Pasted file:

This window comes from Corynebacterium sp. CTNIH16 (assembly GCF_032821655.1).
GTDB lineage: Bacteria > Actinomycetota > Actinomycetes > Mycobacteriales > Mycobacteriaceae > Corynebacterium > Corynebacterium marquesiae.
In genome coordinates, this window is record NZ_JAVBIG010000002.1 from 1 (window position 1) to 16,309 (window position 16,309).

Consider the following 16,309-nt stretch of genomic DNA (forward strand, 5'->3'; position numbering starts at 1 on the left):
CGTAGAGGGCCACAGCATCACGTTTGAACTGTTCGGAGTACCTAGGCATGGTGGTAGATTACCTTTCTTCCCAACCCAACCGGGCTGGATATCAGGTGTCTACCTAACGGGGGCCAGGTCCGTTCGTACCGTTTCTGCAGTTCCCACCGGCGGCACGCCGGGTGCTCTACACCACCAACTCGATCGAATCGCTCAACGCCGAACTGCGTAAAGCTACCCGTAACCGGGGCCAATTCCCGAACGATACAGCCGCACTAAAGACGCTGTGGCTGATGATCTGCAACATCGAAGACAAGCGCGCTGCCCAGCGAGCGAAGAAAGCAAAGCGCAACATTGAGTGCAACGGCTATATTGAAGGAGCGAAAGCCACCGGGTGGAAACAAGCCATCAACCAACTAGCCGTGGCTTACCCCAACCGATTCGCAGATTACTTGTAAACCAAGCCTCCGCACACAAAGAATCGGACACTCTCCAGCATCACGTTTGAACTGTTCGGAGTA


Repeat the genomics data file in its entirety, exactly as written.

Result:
This window comes from Corynebacterium sp. CTNIH16 (assembly GCF_032821655.1).
GTDB lineage: Bacteria > Actinomycetota > Actinomycetes > Mycobacteriales > Mycobacteriaceae > Corynebacterium > Corynebacterium marquesiae.
In genome coordinates, this window is record NZ_JAVBIG010000002.1 from 1 (window position 1) to 16,309 (window position 16,309).

Consider the following 16,309-nt stretch of genomic DNA (forward strand, 5'->3'; position numbering starts at 1 on the left):
CGTAGAGGGCCACAGCATCACGTTTGAACTGTTCGGAGTACCTAGGCATGGTGGTAGATTACCTTTCTTCCCAACCCAACCGGGCTGGATATCAGGTGTCTACCTAACGGGGGCCAGGTCCGTTCGTACCGTTTCTGCAGTTCCCACCGGCGGCACGCCGGGTGCTCTACACCACCAACTCGATCGAATCGCTCAACGCCGAACTGCGTAAAGCTACCCGTAACCGGGGCCAATTCCCGAACGATACAGCCGCACTAAAGACGCTGTGGCTGATGATCTGCAACATCGAAGACAAGCGCGCTGCCCAGCGAGCGAAGAAAGCAAAGCGCAACATTGAGTGCAACGGCTATATTGAAGGAGCGAAAGCCACCGGGTGGAAACAAGCCATCAACCAACTAGCCGTGGCTTACCCCAACCGATTCGCAGATTACTTGTAAACCAAGCCTCCGCACACAAAGAATCGGACACTCTCCAGCATCACGTTTGAACTGTTCGGAGTA